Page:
Professor Malcolm Hawksford has had a couple of papers published recently.
Objective Grading of Nonlinear Processing in Virtual-Bass Systems" with Nay Oo,
Woon-Seng Gan. Abstract: Nonlinear devices (NLDs) can be used in
bass-enhancement systems to create psychoacoustic-derived virtual-bass extension
by synthesizing harmonics of a missing fundamental. Problematically, such
NLD-related distortions can also form perceptual distortion. Earlier studies
reveal that although objective measurement scores quantify bass enhancement and
harmonic distortion, there is weak correlation with subjective perception. An
in-depth subjective study is presented on NLD-specific distortion linked to
perception and bass-intensity enhancement and then extended to correlate the
Rnonlin distortion model to subjective data. Nonlinear regression computes
Rnonlin-equation coefficients to enable a metric for audibility of NLD-dependent
distortion. Recommendations follow for NLD sets that achieve good bass
performance with low perceived distortion.
Psychoacoustic Correction for Problematic Room-Modes Using Nonlinear Bass
Synthesis" with Adam Hill. Abstract: Small room acoustics are
characterized by a limited number of dominant low-frequency room-modes that
result in wide spatio-pressure variations that traditional room correction
systems may find elusive to correct over a broad listening area. A
psychoacoustic-based methodology is proposed whereby signal components
coincident only with problematic modes are filtered and substituted by virtual
bass components to forge an illusion of the suppressed frequencies. Although
this approach can constitute a standalone correction system, the impetus for
development is for use within well-established correction methodologies. A
scalable and hierarchical approach is studied using subjective evaluation to
confirm uniform wide-area performance. Bass synthesis exploits parallel
nonlinear and phase vocoder generators with outputs blended as a function of
transient and steady-state signal content.
Three Year 1 CSEE students from north Essex have received a prestigious
scholarship to support their studies. They won Eliahou Dangoor
scholarships worth £1,000. The scholarships were established by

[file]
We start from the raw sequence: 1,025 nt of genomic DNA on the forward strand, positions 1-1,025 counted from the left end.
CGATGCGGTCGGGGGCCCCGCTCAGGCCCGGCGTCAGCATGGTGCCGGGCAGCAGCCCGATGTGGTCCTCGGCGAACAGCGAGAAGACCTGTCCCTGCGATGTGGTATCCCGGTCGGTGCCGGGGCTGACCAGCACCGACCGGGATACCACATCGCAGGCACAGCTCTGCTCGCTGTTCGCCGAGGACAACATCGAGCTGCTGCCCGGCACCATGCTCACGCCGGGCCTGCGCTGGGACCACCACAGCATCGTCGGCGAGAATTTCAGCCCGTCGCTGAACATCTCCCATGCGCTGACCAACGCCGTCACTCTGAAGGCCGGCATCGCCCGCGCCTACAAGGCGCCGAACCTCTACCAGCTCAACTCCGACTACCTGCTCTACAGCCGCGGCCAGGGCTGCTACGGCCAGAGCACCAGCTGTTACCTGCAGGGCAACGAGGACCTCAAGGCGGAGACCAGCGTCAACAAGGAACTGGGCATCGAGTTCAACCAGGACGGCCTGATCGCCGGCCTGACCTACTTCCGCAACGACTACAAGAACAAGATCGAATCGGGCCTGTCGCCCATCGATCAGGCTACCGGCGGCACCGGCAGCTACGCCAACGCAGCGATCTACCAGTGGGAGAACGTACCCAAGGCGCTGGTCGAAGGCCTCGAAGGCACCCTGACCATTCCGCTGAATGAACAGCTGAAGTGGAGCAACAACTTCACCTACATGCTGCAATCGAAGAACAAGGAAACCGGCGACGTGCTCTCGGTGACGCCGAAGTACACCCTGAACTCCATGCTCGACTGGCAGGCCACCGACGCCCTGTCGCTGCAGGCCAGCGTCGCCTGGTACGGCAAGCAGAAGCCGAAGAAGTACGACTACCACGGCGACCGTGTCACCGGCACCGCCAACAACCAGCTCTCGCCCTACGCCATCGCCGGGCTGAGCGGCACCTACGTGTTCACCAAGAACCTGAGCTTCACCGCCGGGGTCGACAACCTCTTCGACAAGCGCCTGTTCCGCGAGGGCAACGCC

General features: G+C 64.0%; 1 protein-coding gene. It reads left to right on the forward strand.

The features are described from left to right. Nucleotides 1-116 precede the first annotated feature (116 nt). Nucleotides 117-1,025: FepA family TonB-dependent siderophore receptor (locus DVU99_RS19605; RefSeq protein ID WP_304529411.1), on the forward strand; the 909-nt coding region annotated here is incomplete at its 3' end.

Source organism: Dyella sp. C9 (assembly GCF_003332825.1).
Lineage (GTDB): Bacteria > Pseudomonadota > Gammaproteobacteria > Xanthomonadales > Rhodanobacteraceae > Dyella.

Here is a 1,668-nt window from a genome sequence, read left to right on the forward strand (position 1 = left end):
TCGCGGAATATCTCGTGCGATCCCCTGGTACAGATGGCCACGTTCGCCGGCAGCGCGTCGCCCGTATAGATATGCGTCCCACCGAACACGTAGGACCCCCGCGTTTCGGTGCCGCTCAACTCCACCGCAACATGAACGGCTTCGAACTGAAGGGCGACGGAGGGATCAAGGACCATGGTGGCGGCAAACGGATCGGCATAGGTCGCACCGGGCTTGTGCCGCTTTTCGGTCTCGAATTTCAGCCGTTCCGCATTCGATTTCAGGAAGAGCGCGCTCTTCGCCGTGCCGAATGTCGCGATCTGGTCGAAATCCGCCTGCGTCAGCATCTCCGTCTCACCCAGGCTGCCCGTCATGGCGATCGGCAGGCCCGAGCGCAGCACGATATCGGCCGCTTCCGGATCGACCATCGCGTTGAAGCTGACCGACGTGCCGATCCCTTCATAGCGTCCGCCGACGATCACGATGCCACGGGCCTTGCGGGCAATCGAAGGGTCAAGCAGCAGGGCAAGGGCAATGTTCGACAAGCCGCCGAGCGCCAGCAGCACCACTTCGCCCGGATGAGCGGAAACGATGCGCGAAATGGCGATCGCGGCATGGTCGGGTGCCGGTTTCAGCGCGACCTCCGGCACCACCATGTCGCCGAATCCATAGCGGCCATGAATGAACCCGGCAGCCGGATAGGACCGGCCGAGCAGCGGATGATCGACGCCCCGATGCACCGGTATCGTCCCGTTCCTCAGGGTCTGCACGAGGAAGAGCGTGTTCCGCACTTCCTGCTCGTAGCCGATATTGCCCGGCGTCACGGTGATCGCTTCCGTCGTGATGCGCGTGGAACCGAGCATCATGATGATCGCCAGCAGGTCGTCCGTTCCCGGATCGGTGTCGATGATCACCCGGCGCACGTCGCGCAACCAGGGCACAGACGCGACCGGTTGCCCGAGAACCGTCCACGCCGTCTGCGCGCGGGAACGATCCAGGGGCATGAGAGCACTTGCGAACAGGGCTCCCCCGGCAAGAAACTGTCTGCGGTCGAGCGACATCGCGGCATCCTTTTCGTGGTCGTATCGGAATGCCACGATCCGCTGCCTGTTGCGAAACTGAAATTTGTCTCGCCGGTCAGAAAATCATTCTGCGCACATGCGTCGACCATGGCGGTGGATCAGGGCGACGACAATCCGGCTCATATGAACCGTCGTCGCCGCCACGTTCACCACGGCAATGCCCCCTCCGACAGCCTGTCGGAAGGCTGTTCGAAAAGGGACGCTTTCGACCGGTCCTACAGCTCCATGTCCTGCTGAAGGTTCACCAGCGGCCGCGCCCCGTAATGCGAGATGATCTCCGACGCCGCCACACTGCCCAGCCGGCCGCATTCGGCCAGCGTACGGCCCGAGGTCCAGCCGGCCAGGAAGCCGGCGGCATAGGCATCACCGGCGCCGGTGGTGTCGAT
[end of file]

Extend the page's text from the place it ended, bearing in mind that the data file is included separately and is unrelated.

philanthropist Dr Naim Dangoor to support the best students across the country
to help them realise their potential, and are only open to students at Russell
Group or 1994 Group universities.
Ben Royall has passed his PhD after his viva in December.
The title of his thesis is GaInNAs / GaAs Multiple Quantum Well and n-i-p-i
Solar Cells. He was supervised by Prof Naci Balkan and his examiners were
Prof Judy Rorison (Bristol) and Dr Nick Zakhleniuk (Essex). Congratulations to
Wilson has passed his PhD with editorial corrections only. He was
supervised by Palani Ramaswamy and his examiners were Francisco Sepulveda
(Essex) and Damien Coyle (Ulster).
John was funded by an EPSRC Studentship and his work was on establishing a
viable brain-computer interface (BCI) paradigm using steady state evoked
potentials. Using phase spectral information, which is usually discarded,
John was able to design an advanced system that mainly alleviated the need for
robust training periods while maintaining comparable performance. His work
(jointly with Plymouth) resulted in a successful trial with a locked-in patient
that enabled music control through the BCI device (this work recently received
wide national and international press coverage).
John was also the recipient of the prestigious IET William James Award for this
year. This competitive award is presented to the student whose PhD
research shows the most potential to contribute towards the development and
improvement of the biomedical engineering field. Many congratulations to
The seminar programme for the Spring term will be available shortly.